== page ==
AG Muigai backs case seeking clarity on integrity


The Attorney General has thrown weight behind an application seeking an advisory opinion from the Supreme Court on whether aspirants who have been convicted or sentenced in the past can still be allowed to contest for political seats.

Senior Principal Litigation Counsel Emmanuel Bitta on Wednesday told the Supreme Court that the issue was important and that the court has a role to give clarity on the law.

He however urged the superior court to give general guidance and not specific, because specific guidance will depend on individual cases and facts surrounding such cases.

The application was filed by Kenya National Commission on Human Rights (KNCHR) urging the superior court to issue clarity on the matter in light of the fact that both the High Court and Court of Appeal, have taken conflicting positions on the matter while interpreting Chapter Six of the Constitution.


Lawyer Bitta said that a person facing criminal charges who has been acquitted on a technicality cannot claim vindication by the courts.

He however said that the agencies tasked with enforcing integrity, such as the Independent Electoral Boundaries Commission (IEBC) and Ethics and Anti-Corruption Commission (EACC), must independently and objectively review all the relevant facts, evidence and the applicable law defining the integrity issue, in deciding whether a person is compliant with the leadership and integrity as a national value.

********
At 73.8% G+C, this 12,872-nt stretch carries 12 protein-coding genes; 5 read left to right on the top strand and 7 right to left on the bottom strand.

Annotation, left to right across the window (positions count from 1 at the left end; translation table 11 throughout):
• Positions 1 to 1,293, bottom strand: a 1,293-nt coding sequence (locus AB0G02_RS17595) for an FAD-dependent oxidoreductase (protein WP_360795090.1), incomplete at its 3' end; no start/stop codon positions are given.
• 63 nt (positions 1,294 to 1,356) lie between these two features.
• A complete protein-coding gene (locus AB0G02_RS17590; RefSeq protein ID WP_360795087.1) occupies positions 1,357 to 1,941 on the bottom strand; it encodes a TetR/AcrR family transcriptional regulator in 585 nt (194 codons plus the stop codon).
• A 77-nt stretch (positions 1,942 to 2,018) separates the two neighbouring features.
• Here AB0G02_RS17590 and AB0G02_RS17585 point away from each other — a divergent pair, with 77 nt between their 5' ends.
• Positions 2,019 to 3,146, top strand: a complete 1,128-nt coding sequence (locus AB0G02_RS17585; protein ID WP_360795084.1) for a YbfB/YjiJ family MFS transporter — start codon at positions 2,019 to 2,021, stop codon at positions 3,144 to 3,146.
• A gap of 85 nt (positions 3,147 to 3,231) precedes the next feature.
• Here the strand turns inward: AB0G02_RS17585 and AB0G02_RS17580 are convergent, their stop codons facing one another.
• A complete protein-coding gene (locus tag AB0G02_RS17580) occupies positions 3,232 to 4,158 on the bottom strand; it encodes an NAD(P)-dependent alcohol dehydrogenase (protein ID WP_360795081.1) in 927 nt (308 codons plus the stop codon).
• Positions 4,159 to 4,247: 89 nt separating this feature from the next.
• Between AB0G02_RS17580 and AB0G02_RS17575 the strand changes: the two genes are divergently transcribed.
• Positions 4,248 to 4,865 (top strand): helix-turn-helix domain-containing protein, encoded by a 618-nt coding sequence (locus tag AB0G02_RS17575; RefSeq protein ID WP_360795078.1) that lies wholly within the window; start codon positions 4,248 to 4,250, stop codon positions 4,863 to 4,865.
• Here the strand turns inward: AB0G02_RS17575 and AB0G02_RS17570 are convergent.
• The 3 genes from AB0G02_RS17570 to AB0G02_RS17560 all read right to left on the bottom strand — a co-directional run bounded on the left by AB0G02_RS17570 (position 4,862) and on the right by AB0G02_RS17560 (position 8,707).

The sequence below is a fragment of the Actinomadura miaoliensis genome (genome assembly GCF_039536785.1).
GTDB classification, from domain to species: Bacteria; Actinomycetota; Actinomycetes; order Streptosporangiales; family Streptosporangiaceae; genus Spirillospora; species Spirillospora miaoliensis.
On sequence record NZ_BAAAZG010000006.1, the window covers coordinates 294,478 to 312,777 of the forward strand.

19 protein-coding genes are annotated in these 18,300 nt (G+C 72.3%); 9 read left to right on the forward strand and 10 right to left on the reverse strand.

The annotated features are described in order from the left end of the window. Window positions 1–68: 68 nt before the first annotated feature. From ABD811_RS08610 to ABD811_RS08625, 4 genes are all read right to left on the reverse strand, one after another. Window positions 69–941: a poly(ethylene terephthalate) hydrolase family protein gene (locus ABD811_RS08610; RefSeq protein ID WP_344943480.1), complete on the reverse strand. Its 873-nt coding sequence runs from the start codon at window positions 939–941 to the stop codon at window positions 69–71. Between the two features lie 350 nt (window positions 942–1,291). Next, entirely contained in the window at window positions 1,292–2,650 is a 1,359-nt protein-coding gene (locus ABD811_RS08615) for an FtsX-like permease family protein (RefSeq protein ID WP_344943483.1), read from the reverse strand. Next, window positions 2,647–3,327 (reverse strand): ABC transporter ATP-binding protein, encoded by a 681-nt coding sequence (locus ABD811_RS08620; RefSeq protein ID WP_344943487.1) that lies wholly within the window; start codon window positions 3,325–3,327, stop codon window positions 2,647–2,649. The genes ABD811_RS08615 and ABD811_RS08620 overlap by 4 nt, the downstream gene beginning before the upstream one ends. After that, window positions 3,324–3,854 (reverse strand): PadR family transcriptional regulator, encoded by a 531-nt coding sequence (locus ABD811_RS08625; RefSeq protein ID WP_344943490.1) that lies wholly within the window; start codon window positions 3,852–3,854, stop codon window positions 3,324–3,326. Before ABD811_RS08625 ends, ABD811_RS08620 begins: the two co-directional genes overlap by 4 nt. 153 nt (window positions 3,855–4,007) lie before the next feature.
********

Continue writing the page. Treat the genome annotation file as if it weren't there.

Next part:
“It is also our submission that where a person has been dismissed from office pursuant to a disciplinary proceeding, then that person cannot hold any other state office unless there is a pending appeal or review of the decision as provided for in the Constitution,” lawyer Bitta told the court.

He added that where a person has been convicted or sentenced and is not pursuing an appeal, then such a person is permanently disqualified because it has been proved beyond any reasonable doubt that the candidate lacks integrity.

Where a person is still serving a lawful sentence of imprisonment of at least six months as at the date of registration as a candidate, or at the date of election, then such a person is equally disqualified.

KNCHR through lawyer Nani Mungai of MMC Africa Law, argued that the High Court and Court of Appeal have both shied away from giving a proper interpretation that would give meaning to Chapter Six of the Constitution, while determining related matters which came before them.

“The supreme court needs to clarify the fit and proper test for leadership under Chapter Six of the Cconstitution in light of the conflicting and confusing case law that has built on the issue,” said lawyer Mungai.

KNCHR said that the advisory opinion is crucial in light of the fact that the country is in an election year and some of the persons who are responsible for ensuring that public funds are lawfully and properly applied have offered themselves to be elected.

“Some of the persons who have offered themselves for election in the forthcoming elections have been convicted of offences which involve misuse or misappropriation of public funds or other heinous crimes which negatively impacts on their integrity,” he argued.

Hearing resumes on July 5.

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